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Essays about exhibitions
On Yuki Kimura: Inhuman Transformation of New Year's Decoration, Obsolete Conception or 2
by Jeanne Gerrity


Yuki Kimura translates abstract ideas into tangible objects. Her conceptual approach involves borrowing elements from architecture, design, photography, and sculpture in service of making the immaterial material. She often includes found photographs, but their subject matter, composition, and context are subordinate to their presence as physical objects.







Kimura is intuitively drawn to photographs that she finds in pairs. This type of detail may conjure personal memories, like the way drugstores and one-hour photo shops in the 1980s and 1990s would print doubles, but it also relates to the artist’s engagement with theoretical ideas. Here identical twin images reference a traditional Japanese New Year’s decoration, kagami mochi, that symbolizes the idea of a mirror, as well as a western philosophical concept of time in which past and present are intertwined.

Division and Revision #2 (2016)
These two (almost identical) photographs depict colored liquor and wine bottles placed on a three-tiered stand. Most likely taken decades ago, these enlarged reprints divide the space in half.

Mirrors (2016)
A pair of identical mirrors forms an alter ego for the photographs. Placed side-by-side, they repeat the reality of the photographs ad infinitum, just like mirrors placed face-to-face.

Table Stella (2016)
These three pairs of tables are produced in three distinct sizes with reflective steel legs. Each tabletop is made of an enlarged version of a pair of appropriated photographs. Ashtrays made from natural material are scattered across the tabletops like a constellation, partially obscuring the image.

Table Matematica (2016)
A black granite table is crowded with bottles of Jägermeister in 13 distinct sizes. The bottles are recognizable by their branding, and the only apparent difference between them is their size. Although Jägermeister evokes a unique flavor, it is not accessible here.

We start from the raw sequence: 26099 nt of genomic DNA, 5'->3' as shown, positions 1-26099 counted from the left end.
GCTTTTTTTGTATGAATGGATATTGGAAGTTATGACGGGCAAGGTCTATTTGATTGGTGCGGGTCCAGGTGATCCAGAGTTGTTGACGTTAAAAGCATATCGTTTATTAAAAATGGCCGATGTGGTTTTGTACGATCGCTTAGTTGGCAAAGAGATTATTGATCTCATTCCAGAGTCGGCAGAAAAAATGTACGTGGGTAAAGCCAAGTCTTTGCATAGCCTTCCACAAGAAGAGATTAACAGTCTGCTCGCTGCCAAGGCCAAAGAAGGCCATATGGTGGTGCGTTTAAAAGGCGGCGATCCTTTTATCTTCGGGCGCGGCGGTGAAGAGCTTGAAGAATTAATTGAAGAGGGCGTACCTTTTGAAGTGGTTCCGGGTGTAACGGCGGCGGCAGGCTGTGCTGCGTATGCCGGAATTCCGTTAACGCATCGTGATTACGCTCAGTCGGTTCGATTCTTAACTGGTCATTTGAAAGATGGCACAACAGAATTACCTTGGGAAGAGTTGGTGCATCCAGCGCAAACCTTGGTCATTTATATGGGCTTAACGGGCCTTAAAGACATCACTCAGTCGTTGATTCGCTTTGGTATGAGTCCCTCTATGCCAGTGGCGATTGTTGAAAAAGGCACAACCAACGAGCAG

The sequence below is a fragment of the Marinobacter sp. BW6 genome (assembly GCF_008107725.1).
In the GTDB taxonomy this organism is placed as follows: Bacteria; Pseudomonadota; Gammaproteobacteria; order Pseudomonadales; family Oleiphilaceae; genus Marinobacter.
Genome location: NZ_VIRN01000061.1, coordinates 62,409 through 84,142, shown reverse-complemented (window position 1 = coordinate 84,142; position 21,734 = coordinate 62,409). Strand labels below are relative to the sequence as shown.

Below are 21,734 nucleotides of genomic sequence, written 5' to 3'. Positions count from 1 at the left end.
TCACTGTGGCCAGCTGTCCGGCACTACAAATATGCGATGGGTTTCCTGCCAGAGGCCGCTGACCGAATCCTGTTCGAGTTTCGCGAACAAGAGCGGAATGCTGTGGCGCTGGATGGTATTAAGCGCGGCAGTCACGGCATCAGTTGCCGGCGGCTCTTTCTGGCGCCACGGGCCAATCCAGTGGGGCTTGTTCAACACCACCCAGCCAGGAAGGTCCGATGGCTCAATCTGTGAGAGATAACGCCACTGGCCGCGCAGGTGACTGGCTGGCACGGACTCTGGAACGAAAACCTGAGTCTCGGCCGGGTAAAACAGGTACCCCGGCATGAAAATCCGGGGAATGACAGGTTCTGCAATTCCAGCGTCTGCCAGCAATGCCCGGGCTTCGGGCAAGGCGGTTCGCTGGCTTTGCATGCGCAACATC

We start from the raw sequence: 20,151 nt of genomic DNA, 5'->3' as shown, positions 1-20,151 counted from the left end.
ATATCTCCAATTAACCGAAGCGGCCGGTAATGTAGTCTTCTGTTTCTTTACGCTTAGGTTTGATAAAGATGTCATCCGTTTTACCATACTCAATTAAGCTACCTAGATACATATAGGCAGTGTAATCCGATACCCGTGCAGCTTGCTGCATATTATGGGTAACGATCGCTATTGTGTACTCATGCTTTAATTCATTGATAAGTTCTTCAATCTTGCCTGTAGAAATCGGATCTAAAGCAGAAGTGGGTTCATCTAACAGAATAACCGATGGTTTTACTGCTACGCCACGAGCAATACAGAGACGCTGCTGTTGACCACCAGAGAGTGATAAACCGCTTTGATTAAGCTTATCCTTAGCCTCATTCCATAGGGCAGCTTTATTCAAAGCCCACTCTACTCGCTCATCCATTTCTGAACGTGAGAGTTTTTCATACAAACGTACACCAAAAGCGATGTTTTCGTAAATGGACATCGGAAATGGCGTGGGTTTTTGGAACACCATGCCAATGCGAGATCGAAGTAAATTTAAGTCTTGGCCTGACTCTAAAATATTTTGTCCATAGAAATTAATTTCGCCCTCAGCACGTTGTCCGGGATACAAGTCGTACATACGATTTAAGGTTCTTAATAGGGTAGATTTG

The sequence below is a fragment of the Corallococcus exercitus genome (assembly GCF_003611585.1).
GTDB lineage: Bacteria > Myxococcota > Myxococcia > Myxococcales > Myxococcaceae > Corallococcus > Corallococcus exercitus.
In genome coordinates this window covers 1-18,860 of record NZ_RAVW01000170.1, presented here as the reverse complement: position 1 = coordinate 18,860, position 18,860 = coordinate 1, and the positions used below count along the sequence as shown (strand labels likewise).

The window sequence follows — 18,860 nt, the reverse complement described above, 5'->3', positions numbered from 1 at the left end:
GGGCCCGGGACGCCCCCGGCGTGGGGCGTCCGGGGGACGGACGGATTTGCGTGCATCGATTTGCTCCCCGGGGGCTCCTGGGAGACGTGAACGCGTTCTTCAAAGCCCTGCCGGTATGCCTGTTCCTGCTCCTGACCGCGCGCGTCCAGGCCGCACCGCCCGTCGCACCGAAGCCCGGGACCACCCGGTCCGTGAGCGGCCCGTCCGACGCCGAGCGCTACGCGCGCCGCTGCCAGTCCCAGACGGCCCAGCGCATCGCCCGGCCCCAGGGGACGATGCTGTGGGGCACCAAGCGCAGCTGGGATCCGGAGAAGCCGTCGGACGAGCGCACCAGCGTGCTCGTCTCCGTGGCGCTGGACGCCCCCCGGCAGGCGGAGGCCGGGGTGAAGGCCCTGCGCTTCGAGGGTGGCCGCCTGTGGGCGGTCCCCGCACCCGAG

The title of the exhibition, Inhuman Transformation of New Year’s Decoration, Obsolete Conception or 2, is replete with references. Kimura’s work rarely depicts people, and when it does, they are often obscured by plants or other impediments. The use of the word inhuman suggests a philosophical concern beyond the human condition and also refers to the camera, which is often described as inhuman, the perfect confluence of technology and thought. Following that trajectory, obsolete conception may be a nod to philosophical ideas that seem antiquated but that have laid the foundation for more contemporary theories.

Opening in late 2016 and ending in early 2017, the entire exhibition acts as a New Year’s decoration.

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Yuki Kimura (b. 1971, Kyoto, Japan) lives and works in Berlin. Kimura graduated from Kyoto City University of Arts in 1996. She has had solo exhibitions at venues including Taka Ishii Gallery, Tokyo (2015), Mathew Gallery, Berlin (2015), Gluck50, Milan (2014), the Izu Photo Museum, Japan (2010), and Daiwa Press Viewing Room, Japan (2009). She has also participated in numerous group exhibitions worldwide, including Ocean of Images: New Photography, Museum of Modern Art, New York (2015); Better Homes, SculptureCenter, New York (2013); the 30th São Paulo Biennial (2012); and The 4th Daegu Photo Biennale, Daegu (2012).


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Visit the exhibition here.

Download the PDF of the exhibition brochure here.